Jesus went back out to the seaside, where the masses reassembled around him. He started again to teach them. And as he went along he found Levi Alphaeus in the levy collection kiosk. Jesus said, “Follow me.” So Levi did. Then Jesus came to Levi’s house for dinner, where many other government agents and cheaters came to eat with Jesus and his students. (There were a lot of people following him.)
When the legalists’ brown-nosers saw that Jesus was dining with cheaters and agents, they asked his students, “Why is he dining with cheaters and agents?”
Hearing this, Jesus responded, “Healthy people don’t need a doctor, just sick people. Likewise, my business isn’t with the goody-two-shoes people, but the cheaters.
Keep in mind that this was before doctors practiced preventative care. It’s pre-HMO, pre annual checkup. It’s still how most of the world goes to doctors: when they’re sick.
If you’re life is fine, you’ve got no complaints, you’re fat and happy and everything’s going your way, you’ve probably got no need for Jesus. You may have plenty of religion. But you’ve still got no need for Jesus. And, frankly, he’s got no need for you.
But if you’re like most people (in this passage, it’s mostly white-collar people at dinner) whose life is messy, Jesus is happy to have dinner with you. If you’ve got skeletons in your closet you’re ready to deal with, that’s when you need Jesus.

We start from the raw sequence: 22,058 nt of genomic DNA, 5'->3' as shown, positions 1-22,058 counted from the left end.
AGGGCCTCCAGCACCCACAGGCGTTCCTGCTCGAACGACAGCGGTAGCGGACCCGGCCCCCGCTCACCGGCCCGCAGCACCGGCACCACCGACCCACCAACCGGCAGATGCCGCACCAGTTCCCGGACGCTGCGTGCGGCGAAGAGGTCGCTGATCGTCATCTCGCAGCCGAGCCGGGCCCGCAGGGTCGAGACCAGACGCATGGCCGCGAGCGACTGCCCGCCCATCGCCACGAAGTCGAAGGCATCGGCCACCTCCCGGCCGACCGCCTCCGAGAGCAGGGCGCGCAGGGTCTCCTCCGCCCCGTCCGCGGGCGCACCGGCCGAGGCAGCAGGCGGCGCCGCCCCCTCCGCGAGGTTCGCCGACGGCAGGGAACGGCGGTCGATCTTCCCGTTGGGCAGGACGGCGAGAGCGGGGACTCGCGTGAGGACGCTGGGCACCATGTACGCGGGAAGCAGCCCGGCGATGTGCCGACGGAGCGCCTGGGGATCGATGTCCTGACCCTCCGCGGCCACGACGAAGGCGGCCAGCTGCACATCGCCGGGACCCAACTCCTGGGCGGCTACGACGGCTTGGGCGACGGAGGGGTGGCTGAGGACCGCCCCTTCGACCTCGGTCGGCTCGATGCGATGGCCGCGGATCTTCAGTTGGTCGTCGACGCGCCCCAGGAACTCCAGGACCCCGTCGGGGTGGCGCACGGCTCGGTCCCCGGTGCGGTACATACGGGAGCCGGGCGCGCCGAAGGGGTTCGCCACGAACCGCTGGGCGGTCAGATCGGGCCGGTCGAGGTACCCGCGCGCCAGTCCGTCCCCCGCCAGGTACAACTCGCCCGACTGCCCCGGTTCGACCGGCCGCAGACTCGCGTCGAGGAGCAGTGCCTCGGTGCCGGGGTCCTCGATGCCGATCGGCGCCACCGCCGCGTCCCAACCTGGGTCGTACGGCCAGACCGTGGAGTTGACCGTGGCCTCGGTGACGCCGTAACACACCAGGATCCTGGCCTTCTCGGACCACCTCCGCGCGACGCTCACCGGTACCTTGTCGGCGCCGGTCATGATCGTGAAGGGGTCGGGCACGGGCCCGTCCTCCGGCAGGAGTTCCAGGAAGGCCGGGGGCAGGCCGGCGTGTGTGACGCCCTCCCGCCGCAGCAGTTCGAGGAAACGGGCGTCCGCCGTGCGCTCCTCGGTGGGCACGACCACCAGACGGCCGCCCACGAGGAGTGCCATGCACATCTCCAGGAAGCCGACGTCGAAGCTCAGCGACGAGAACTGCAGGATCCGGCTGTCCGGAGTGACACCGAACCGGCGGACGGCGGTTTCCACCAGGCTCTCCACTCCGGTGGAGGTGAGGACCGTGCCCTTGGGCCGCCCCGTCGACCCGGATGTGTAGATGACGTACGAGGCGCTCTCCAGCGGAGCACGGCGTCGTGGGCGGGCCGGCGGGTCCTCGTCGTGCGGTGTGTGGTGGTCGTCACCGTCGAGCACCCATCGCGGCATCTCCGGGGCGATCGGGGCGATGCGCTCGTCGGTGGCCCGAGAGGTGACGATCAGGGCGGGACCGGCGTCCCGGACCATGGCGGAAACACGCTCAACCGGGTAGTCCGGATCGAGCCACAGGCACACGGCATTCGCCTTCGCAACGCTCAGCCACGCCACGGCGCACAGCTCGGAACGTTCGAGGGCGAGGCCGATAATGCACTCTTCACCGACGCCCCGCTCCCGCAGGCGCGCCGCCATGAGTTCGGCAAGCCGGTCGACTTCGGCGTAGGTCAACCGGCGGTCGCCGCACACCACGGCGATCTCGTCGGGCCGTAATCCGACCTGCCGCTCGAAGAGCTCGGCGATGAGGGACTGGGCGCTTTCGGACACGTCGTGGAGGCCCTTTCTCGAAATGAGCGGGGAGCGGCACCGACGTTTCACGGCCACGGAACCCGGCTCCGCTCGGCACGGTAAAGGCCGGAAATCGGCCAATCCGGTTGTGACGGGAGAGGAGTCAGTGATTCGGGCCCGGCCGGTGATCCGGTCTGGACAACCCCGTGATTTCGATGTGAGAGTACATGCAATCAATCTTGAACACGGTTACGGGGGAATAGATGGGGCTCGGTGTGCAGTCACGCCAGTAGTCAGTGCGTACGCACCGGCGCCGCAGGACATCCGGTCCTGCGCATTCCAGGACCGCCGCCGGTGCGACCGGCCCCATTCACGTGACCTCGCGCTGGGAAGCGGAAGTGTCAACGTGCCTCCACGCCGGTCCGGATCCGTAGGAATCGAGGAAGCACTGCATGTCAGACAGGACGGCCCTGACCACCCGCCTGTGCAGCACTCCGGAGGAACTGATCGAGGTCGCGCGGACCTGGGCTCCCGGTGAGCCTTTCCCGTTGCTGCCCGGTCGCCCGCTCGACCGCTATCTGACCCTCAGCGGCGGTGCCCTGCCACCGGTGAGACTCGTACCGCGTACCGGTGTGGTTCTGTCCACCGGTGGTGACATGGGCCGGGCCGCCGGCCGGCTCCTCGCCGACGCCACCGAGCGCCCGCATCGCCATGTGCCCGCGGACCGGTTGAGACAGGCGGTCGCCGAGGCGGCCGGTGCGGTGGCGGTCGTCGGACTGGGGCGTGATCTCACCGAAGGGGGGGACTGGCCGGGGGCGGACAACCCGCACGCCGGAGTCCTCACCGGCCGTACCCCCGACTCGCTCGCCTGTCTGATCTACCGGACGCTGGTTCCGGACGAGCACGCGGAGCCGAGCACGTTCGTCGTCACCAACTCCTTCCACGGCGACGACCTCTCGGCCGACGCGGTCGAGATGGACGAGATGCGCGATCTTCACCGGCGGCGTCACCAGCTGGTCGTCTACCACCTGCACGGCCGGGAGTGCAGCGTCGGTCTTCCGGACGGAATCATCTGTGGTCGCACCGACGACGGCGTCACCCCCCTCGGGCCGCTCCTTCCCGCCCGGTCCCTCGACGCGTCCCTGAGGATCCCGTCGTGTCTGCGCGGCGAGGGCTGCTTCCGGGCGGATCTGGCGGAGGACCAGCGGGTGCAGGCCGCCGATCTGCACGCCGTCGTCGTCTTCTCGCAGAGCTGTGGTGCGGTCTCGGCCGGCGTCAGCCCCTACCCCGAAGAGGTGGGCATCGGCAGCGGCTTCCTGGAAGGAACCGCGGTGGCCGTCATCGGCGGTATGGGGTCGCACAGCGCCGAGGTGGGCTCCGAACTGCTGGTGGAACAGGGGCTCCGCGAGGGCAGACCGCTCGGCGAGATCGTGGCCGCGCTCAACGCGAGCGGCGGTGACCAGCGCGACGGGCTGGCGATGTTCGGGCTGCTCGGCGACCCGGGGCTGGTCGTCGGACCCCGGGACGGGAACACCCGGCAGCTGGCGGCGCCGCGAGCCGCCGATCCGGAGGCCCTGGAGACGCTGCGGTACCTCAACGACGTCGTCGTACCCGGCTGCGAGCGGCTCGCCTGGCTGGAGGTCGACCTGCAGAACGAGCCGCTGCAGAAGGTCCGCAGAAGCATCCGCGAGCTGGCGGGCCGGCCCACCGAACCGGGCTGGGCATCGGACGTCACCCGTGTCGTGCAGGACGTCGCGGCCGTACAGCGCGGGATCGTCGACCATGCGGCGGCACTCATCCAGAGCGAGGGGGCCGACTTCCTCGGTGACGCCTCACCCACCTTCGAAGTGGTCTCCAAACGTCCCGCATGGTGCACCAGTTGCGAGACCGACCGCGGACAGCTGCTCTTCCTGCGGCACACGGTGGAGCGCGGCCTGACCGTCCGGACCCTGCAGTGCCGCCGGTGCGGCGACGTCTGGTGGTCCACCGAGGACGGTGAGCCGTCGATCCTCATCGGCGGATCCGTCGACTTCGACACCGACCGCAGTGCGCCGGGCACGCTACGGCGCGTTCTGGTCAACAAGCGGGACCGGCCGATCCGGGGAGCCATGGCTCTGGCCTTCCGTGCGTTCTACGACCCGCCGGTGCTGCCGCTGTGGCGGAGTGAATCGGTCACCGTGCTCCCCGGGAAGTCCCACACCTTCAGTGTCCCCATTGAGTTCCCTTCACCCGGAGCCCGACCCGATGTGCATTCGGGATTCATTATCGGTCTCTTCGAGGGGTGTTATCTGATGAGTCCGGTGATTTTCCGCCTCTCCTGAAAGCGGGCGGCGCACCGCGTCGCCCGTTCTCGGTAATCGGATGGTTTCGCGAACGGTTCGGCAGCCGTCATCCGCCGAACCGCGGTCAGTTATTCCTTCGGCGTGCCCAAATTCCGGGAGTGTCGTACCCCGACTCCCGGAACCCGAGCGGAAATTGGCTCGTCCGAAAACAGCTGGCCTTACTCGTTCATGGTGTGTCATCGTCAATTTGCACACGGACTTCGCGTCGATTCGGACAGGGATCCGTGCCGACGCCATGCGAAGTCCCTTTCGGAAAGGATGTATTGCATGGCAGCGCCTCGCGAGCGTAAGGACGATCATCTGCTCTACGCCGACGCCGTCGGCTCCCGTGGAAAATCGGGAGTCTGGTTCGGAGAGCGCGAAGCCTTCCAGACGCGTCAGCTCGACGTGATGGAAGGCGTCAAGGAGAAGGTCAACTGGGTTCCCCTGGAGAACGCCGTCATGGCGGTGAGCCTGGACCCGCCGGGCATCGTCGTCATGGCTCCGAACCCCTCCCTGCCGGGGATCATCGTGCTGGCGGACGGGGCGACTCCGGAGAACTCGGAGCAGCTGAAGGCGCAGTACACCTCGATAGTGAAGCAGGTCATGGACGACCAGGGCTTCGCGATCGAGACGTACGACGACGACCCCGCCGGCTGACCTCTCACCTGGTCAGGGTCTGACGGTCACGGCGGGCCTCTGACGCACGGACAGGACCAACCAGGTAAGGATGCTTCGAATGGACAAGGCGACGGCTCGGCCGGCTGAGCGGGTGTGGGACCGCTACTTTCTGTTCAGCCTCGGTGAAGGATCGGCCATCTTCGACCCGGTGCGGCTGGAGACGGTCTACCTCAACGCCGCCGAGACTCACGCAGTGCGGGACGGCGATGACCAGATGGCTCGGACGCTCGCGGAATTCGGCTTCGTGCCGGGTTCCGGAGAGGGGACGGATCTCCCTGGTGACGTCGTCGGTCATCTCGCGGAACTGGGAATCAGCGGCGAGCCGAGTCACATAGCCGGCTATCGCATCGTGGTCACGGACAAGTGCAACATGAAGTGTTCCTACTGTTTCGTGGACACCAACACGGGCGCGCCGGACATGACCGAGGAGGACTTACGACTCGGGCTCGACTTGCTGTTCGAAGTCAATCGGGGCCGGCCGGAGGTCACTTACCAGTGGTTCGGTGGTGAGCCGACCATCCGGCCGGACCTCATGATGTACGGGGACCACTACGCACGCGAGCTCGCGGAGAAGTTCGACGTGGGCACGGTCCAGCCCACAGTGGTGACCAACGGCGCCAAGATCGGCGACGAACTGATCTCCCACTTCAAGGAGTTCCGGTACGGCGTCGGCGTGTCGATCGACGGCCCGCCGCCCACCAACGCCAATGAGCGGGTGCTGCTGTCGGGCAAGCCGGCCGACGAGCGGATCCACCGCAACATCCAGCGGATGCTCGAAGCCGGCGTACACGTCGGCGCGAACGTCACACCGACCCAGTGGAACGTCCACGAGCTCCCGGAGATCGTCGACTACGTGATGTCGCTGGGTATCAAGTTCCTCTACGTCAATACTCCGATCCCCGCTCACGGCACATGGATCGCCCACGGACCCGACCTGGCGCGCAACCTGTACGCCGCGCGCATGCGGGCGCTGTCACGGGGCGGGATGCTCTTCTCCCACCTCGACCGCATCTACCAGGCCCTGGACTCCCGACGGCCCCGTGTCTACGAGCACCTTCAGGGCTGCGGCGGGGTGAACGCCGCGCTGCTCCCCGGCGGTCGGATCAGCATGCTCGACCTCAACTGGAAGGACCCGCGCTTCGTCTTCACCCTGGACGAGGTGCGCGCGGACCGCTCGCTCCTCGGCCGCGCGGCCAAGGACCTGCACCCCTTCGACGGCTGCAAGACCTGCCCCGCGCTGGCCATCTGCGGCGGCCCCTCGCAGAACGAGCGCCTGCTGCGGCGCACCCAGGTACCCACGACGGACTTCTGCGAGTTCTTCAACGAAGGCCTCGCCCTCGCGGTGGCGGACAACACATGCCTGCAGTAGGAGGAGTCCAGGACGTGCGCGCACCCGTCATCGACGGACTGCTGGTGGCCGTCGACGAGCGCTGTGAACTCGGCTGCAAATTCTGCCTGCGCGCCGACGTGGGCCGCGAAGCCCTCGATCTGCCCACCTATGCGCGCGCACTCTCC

It’s tempting to see people who are part of the system we despise (state employees, teachers, librarians, the rank-and-file people behind the counter at the Motor Vehicles Office) as worthy of our anger. “Fill out this form.” “Pay this fee.” “That’s not in my job description.” “I don’t care that you’ve been on hold for 45 minutes. It’s 4:30 pm in my time zone and I’m leaving. Call back tomorrow.” Jesus sees them (if that’s you, Jesus sees you) as people caught in the same dehumanizing system as the rest of us.
When Jesus gets to the tax booth and Levi says, “Sorry, closing time. Come back tomorrow,” instead of getting bent, Jesus invites him to dinner. “Bring a few of your friends along,” he says. “We can talk better when you’re off the clock, out of the system.”
The upshot: People are pretty much people. It’s the context – whether they’re caught in the system or enjoying the company – that makes all the difference.